TODAY: Budget spending to be cut across the board; citizens told to stay calm in the face of rising costs; Medvedev has promises but no measures at Gaidar Forum; Putin breaks small business promise; Navalny pays $10 bracelet-cutting fine; Saratov journalist beaten; newspaper blames U.S. for Charlie Hebdo killings.
Russia’s spending will be cut by 10% across the board of its budget, with the exception of defense, in a bid to face a coming shortfall of up to $240 billion in revenue, largely due to the collapse of the oil price. A Polish analyst says the sanctions against Russia are like ‘radioactive materials’ in that their effects worsen the longer they go on, and have affected real incomes, tourism, grocery prices – although not President Vladimir Putin’s popularity. Budget cuts will affect citizens by raising the everyday costs of living, leading economic development minister Alexei Ulyukaev to urge Russians to ‘preserve mental calm’. Russia may dip into its Reserve Fund to cover holes in the budget. Is the crisis going to put an end to Putin’s dreams of a triumphant Eurasian Economic Union? Speaking at the Gaidar Forum in Moscow, Prime Minister Dmitry Medvedev vowed that the Kremlin would not return to a Soviet-style mobilisation economy, but rather adapt and modernise – although he offered no specific government initiatives to achieve this. Putin has broken his promise last month to cut checks of smaller businesses, by empowering the consumer protection watchdog to conduct snap inspections of restaurants, supermarkets, and food producers, says the Moscow Times. Russia’s economic crisis is having a knock-on effect on Cyprus’ recovery.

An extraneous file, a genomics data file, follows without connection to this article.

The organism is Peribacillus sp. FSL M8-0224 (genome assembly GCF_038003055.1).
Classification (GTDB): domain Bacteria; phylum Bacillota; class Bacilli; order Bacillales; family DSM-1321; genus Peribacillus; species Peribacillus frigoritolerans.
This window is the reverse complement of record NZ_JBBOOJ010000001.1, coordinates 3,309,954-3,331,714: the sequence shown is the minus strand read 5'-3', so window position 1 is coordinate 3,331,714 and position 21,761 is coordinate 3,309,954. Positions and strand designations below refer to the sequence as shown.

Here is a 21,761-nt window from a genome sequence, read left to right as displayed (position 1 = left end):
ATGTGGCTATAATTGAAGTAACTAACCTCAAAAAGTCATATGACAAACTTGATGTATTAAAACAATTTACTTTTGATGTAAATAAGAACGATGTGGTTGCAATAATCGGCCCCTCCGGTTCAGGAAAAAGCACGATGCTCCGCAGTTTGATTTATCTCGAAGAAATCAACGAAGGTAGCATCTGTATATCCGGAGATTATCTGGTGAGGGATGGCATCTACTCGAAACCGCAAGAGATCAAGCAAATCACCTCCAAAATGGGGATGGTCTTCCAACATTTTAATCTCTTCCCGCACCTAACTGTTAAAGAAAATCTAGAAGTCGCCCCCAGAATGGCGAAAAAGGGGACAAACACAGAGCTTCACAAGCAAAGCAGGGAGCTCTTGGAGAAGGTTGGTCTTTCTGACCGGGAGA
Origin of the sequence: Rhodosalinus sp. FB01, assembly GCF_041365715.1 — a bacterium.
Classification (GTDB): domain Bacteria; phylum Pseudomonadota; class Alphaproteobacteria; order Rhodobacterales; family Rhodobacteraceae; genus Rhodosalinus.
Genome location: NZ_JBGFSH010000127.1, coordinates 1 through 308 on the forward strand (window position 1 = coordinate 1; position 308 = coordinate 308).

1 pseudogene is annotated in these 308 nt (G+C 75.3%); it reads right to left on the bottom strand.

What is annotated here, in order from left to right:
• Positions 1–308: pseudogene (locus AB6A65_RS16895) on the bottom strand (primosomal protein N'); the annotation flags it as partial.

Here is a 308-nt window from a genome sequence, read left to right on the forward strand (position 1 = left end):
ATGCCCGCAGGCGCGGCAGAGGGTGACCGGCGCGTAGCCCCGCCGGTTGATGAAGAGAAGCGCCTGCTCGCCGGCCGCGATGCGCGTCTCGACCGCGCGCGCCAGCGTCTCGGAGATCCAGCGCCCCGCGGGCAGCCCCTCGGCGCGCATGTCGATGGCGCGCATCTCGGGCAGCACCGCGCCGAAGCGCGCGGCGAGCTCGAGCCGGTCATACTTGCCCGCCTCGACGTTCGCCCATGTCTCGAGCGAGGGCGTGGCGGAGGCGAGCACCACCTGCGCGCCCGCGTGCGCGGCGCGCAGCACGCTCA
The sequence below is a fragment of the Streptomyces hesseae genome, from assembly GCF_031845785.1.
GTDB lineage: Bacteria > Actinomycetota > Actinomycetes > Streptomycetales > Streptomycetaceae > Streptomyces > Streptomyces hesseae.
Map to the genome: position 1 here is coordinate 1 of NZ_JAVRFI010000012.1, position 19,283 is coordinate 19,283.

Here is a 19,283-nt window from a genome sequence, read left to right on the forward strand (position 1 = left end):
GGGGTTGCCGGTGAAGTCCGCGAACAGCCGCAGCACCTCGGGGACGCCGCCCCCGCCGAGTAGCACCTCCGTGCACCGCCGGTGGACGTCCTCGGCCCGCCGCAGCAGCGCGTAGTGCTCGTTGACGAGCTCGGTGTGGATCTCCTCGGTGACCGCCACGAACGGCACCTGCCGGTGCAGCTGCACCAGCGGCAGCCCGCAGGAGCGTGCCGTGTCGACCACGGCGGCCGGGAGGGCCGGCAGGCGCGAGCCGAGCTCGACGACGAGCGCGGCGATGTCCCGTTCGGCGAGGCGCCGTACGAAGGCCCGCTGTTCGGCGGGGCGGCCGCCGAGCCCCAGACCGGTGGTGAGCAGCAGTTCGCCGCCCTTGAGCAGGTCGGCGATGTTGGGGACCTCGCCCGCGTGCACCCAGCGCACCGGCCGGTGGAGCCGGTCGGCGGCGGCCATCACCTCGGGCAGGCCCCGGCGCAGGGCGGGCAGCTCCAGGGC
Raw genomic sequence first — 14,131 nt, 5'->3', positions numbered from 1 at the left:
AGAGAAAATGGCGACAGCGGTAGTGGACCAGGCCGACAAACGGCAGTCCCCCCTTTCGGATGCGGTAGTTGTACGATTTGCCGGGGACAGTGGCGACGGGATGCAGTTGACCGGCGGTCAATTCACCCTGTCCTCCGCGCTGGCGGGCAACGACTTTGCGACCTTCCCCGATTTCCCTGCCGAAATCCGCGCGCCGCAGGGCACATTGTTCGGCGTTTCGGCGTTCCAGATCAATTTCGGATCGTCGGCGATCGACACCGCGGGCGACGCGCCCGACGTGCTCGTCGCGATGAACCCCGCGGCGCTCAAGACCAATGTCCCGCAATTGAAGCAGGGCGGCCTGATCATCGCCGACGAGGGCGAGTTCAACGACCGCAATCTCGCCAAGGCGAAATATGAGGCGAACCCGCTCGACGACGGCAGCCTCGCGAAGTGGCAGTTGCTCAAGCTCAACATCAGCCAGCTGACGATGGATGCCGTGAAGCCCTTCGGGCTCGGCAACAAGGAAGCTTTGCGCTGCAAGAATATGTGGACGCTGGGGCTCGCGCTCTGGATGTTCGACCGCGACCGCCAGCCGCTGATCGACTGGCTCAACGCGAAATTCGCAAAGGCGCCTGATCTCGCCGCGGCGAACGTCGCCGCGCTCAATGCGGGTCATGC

Opposition leader Alexei Navalny was fined $10 for cutting off the ankle bracelet that monitors his whereabouts under the terms of his house arrest. He says he has paid it back. Horst Schulze talks about his plans for the destiny of Sochi – a potential ski mecca, currently holding an advantage over more popular destinations due to the devalued ruble. Journalist Sergei Vilkov, a reporter for the Obshchestvennoye Mneniye (Public Opinion) newspaper in Saratov, was beaten by two unknown men this week, most likely, he believes, in connection with his professional activities.
Komsomolskaya Pravda speculated that the Charlie Hebdo killings were orchestrated by the United States government. Pro-Kremlin newspaper Izvestia went after officials who left Russia for the New Year’s holiday.
PHOTO: Opposition leader Alexei Navalny (L) talks to a policeman before being detained after he visited a local broadcast radio station to attend an interview in Moscow January 14, 2015. REUTERS/Maxim Zmeyev